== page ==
These are our two words for this second week of Advent. In the First Reading from today’s Mass, the prophet Isaiah cries out with a heartfelt plea from God “Console my people, console them – speak to the heart of Jerusalem”. They are words which I am sure find a resonance with so many families today who in the midst of this terrible pandemic, are feeling bereft at the loss of a loved one. In these very trying times we need these words to speak to the heart of every city, in every community, so all people can be consoled and feel the value of every life as one to be treasured. In the time of Isaiah back in the 6th century BC, when these words were first written, Jerusalem has been overwhelmed and the city destroyed, the people taken and led off in exile to Babylon. Such was their desperation that Isaiah the prophet, understood and proclaimed in this moment of desolation, that the message needed to be heard was one of hope for the future, a future which itself would grow out of a consoling love expressed and exhibited from the outset of the disaster that had befallen the city and its people. It is with soaring poetry and visionary imagination that Isaiah evokes the voice of God which cries out: “Prepare in the wilderness a way for the Lord” so that in preparation for this moment, consolation will be an active and transparent reality in the shepherding and feeding of the flock .
They are words which echo down the ages, and they are heard once more by another people, another com- munity who are being overwhelmed and persecuted. As their consolation, they read and hear these words written down for their time : “The beginning of the Good News about Jesus Christ, the Son of God”. The opening lines of Mark’s gospel, our gospel text for today, were written for a small group of Christians in the Imperial Capital of Rome, who were being sought out and tormented for their belief in Jesus as the Messiah. As consolation, Mark quotes the passage from Isaiah as the very text which he feels will help them to face up to the traumas they are going through. A text that Mark now sees as having been fulfilled by the coming of Christ, through his passion and resurrection. It is a compelling way to begin his gospel message of joy and good news. A pathway which evokes a hope of a new exodus that is about to begin.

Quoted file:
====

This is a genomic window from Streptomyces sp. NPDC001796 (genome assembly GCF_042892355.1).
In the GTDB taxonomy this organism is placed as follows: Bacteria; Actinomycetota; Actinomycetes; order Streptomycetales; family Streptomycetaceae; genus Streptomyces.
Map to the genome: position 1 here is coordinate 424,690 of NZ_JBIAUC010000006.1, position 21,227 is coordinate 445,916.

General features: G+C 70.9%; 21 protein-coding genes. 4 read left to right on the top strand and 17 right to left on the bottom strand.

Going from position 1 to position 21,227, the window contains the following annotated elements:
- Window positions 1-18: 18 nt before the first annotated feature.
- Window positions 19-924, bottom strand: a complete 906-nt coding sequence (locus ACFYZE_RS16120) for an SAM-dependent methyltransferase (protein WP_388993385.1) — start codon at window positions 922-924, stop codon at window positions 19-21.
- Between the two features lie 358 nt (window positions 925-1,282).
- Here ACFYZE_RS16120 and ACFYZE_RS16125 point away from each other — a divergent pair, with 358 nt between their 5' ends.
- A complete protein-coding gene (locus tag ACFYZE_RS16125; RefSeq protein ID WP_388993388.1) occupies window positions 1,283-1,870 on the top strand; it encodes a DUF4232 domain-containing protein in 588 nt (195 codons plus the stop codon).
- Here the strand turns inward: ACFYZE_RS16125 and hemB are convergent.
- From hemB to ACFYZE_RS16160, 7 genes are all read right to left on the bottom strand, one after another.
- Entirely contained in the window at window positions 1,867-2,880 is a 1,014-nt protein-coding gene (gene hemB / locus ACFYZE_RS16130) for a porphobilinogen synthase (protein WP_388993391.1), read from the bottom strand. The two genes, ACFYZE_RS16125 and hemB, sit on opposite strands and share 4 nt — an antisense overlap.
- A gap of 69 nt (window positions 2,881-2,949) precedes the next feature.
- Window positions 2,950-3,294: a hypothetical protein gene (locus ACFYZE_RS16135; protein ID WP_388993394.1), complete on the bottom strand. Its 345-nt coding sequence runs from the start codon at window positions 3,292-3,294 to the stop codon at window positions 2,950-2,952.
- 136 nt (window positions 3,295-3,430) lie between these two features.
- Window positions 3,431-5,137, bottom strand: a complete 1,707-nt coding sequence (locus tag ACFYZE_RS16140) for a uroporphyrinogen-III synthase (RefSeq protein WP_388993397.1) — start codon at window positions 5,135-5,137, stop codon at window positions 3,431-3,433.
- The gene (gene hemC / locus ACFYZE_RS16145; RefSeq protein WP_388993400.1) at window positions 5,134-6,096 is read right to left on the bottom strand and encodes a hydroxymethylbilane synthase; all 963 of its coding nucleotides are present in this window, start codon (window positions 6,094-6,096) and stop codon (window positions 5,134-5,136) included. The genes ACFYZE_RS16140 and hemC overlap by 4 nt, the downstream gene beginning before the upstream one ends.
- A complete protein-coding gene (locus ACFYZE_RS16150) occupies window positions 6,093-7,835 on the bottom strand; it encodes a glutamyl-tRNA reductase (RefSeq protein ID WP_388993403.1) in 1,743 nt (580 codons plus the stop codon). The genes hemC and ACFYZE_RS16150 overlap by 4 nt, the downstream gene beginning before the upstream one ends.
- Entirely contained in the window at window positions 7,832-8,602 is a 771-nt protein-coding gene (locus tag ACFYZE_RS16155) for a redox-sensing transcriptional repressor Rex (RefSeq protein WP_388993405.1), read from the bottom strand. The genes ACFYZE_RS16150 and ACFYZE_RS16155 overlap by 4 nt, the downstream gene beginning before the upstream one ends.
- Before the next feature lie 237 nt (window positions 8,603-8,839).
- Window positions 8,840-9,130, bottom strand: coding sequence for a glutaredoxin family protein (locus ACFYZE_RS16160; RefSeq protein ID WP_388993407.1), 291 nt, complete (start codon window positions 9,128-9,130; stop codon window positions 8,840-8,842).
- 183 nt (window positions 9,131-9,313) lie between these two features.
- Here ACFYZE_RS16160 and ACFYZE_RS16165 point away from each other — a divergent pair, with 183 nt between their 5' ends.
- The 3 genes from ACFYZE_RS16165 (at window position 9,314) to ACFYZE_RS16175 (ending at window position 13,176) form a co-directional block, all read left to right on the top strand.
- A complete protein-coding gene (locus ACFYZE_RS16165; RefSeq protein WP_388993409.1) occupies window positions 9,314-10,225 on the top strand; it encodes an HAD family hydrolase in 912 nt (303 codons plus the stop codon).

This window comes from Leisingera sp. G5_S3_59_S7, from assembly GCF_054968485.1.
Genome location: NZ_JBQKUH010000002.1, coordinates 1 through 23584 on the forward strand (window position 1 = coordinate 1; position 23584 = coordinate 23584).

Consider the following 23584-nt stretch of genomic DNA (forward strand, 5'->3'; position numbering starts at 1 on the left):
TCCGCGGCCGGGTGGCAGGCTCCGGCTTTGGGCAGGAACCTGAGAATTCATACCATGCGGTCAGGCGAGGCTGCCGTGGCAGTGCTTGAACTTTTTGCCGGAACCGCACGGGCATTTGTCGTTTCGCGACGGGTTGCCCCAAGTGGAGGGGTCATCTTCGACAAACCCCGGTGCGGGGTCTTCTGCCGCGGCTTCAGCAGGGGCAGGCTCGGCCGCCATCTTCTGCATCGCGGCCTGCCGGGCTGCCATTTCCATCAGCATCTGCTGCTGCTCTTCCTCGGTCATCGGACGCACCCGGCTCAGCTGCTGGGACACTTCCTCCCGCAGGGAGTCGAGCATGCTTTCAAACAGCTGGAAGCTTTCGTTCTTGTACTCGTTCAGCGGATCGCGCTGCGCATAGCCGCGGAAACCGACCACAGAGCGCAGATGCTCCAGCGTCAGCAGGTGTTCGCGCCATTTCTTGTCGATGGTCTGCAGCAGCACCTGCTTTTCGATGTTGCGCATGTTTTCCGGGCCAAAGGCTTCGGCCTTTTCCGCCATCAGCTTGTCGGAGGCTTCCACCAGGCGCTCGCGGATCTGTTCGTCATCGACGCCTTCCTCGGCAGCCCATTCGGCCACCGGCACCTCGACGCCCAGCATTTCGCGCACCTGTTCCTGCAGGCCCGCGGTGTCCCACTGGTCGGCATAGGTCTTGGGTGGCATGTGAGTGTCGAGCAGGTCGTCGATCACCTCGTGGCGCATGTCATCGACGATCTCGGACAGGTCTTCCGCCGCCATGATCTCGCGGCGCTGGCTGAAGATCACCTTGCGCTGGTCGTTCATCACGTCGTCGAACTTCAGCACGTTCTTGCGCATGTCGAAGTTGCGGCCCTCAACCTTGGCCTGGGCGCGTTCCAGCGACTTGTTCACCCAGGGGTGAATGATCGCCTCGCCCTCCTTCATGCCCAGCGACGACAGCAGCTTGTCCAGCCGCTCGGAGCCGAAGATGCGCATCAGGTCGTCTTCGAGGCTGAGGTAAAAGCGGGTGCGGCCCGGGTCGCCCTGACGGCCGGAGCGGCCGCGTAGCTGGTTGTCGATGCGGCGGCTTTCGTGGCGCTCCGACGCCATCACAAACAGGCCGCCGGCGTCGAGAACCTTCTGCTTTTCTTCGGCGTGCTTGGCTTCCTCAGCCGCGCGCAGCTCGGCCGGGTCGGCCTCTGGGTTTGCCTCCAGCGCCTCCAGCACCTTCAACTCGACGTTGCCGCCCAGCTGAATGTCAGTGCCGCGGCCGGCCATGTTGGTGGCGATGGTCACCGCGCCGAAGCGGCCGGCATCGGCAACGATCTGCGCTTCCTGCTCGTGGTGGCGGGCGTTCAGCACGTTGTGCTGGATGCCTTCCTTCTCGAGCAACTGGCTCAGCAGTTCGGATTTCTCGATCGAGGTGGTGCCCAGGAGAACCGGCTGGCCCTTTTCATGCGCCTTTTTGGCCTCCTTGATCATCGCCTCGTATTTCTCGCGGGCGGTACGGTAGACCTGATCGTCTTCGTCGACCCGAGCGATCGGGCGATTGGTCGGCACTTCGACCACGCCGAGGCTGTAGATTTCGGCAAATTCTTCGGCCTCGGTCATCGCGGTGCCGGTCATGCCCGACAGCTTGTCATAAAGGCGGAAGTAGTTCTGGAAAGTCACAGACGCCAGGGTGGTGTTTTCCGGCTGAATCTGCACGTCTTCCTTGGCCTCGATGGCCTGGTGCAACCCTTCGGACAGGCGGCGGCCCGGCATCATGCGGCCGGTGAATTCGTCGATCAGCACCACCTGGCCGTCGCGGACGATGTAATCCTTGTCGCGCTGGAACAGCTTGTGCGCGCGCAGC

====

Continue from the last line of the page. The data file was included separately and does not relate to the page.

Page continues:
As we journey through Advent, our hope likewise is enwrapped in this expectation. The message of the gospel and the call of Isaiah still speak to our time and to our situation as we face and deal with this pan- demic. How are we to face up to the task? Remember how Isaiah phrased it: He is like a shepherd feeding his flock, gathering lambs in his arms, holding them against his breast and leading them to rest... It is personified in the one whom John the Baptist speaks of. The one who will baptise us with the Holy Spirit, and in the name of that Holy Spirit teach us to perform such loving acts of consolation within our commu- nities. Let them be the fuel that kindles the flames of love to inspire us this Advent. Let it be a beginning